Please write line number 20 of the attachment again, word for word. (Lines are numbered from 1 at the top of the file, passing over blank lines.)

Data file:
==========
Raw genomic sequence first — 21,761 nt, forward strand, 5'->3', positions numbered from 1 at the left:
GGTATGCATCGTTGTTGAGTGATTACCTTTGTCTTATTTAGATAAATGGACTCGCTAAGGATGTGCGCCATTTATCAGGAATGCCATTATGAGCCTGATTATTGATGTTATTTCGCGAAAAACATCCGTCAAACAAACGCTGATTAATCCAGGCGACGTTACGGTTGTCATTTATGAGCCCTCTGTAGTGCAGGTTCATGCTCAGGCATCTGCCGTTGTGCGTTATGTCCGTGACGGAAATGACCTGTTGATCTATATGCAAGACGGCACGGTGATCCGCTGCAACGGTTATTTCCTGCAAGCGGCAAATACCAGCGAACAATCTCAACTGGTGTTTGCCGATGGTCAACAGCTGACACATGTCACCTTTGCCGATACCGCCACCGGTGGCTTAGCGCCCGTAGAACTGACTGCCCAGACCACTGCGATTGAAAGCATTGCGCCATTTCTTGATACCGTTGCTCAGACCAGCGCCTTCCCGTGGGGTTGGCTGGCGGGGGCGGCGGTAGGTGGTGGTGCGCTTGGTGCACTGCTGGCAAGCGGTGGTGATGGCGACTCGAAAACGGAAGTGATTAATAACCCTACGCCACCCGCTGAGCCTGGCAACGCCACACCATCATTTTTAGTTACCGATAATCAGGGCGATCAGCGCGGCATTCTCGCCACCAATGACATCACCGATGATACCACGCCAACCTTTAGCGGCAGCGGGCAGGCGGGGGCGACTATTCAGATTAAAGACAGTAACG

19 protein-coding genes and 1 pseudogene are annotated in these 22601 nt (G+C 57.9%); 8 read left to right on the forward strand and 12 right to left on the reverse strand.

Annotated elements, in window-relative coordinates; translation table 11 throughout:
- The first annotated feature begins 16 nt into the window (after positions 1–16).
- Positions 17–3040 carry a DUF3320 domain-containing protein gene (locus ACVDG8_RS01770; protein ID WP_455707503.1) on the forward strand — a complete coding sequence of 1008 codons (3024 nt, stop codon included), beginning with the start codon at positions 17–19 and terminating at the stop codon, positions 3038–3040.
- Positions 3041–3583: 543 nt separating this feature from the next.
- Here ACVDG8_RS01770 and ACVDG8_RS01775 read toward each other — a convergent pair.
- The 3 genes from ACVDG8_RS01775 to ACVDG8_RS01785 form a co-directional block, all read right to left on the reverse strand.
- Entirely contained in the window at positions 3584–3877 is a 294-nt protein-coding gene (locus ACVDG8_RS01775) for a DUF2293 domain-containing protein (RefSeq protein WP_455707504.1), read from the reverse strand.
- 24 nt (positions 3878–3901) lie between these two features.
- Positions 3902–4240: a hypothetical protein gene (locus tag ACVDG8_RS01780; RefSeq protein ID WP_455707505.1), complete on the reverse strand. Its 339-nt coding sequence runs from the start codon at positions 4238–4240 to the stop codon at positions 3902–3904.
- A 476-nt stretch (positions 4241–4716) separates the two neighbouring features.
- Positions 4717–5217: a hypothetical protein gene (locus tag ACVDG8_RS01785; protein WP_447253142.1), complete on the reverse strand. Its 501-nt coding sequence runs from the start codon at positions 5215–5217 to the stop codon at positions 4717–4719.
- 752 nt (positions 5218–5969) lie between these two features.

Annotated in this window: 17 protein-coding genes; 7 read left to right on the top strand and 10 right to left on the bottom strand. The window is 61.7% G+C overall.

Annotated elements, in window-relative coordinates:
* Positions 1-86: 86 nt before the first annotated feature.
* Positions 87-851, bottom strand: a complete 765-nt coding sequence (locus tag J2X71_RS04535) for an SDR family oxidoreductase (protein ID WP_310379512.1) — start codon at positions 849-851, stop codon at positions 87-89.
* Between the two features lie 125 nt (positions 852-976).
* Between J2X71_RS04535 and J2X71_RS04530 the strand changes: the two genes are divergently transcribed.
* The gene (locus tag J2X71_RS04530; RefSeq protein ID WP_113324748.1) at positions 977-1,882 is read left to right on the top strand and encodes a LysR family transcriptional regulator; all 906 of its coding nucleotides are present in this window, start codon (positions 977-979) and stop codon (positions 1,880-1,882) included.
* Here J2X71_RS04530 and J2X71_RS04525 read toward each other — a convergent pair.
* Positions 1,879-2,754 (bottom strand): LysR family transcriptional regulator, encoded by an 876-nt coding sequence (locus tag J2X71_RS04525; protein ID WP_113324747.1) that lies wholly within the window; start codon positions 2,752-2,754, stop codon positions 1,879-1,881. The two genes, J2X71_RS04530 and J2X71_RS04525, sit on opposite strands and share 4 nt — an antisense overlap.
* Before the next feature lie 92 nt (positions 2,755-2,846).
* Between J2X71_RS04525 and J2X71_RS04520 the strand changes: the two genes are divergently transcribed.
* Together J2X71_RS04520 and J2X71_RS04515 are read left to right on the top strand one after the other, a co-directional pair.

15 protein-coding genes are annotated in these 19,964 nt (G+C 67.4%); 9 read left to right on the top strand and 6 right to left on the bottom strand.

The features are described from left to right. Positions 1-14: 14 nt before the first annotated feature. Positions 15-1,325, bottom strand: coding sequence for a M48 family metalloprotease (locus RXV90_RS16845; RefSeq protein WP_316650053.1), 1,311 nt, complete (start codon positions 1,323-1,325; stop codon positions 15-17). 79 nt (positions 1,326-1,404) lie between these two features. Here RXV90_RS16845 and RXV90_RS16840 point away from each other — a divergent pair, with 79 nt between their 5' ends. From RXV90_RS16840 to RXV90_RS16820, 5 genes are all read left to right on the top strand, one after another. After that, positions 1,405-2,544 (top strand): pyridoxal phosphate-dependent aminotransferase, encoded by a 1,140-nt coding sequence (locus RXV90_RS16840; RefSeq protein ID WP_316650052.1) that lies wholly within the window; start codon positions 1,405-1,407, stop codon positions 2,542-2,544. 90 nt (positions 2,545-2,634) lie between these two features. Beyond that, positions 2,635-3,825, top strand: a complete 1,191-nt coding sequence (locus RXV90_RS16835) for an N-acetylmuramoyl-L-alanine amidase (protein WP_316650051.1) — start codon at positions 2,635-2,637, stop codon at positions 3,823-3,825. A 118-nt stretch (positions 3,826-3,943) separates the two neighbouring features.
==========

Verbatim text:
* Between the two features lie 125 nt (positions 852-976).